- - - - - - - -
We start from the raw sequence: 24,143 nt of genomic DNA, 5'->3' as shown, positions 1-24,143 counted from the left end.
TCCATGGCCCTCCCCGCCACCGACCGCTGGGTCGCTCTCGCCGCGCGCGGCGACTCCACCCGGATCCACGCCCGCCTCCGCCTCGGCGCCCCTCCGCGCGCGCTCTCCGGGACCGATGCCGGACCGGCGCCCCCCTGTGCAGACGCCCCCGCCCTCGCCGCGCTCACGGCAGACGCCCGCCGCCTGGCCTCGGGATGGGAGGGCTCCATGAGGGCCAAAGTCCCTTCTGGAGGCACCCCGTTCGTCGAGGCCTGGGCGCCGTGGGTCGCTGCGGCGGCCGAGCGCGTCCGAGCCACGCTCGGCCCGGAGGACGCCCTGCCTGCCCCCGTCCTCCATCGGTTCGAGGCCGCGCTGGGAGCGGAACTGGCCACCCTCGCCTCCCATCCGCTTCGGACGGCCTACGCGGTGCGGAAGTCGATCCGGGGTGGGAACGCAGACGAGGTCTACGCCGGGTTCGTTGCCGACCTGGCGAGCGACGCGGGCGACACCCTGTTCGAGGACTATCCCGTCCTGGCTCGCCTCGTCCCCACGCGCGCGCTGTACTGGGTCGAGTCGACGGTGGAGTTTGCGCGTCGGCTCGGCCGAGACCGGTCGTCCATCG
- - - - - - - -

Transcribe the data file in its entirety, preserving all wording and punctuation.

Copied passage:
We start from the raw sequence: 24,143 nt of genomic DNA, 5'->3' as shown, positions 1-24,143 counted from the left end.
TCCATGGCCCTCCCCGCCACCGACCGCTGGGTCGCTCTCGCCGCGCGCGGCGACTCCACCCGGATCCACGCCCGCCTCCGCCTCGGCGCCCCTCCGCGCGCGCTCTCCGGGACCGATGCCGGACCGGCGCCCCCCTGTGCAGACGCCCCCGCCCTCGCCGCGCTCACGGCAGACGCCCGCCGCCTGGCCTCGGGATGGGAGGGCTCCATGAGGGCCAAAGTCCCTTCTGGAGGCACCCCGTTCGTCGAGGCCTGGGCGCCGTGGGTCGCTGCGGCGGCCGAGCGCGTCCGAGCCACGCTCGGCCCGGAGGACGCCCTGCCTGCCCCCGTCCTCCATCGGTTCGAGGCCGCGCTGGGAGCGGAACTGGCCACCCTCGCCTCCCATCCGCTTCGGACGGCCTACGCGGTGCGGAAGTCGATCCGGGGTGGGAACGCAGACGAGGTCTACGCCGGGTTCGTTGCCGACCTGGCGAGCGACGCGGGCGACACCCTGTTCGAGGACTATCCCGTCCTGGCTCGCCTCGTCCCCACGCGCGCGCTGTACTGGGTCGAGTCGACGGTGGAGTTTGCGCGTCGGCTCGGCCGAGACCGGTCGTCCATCG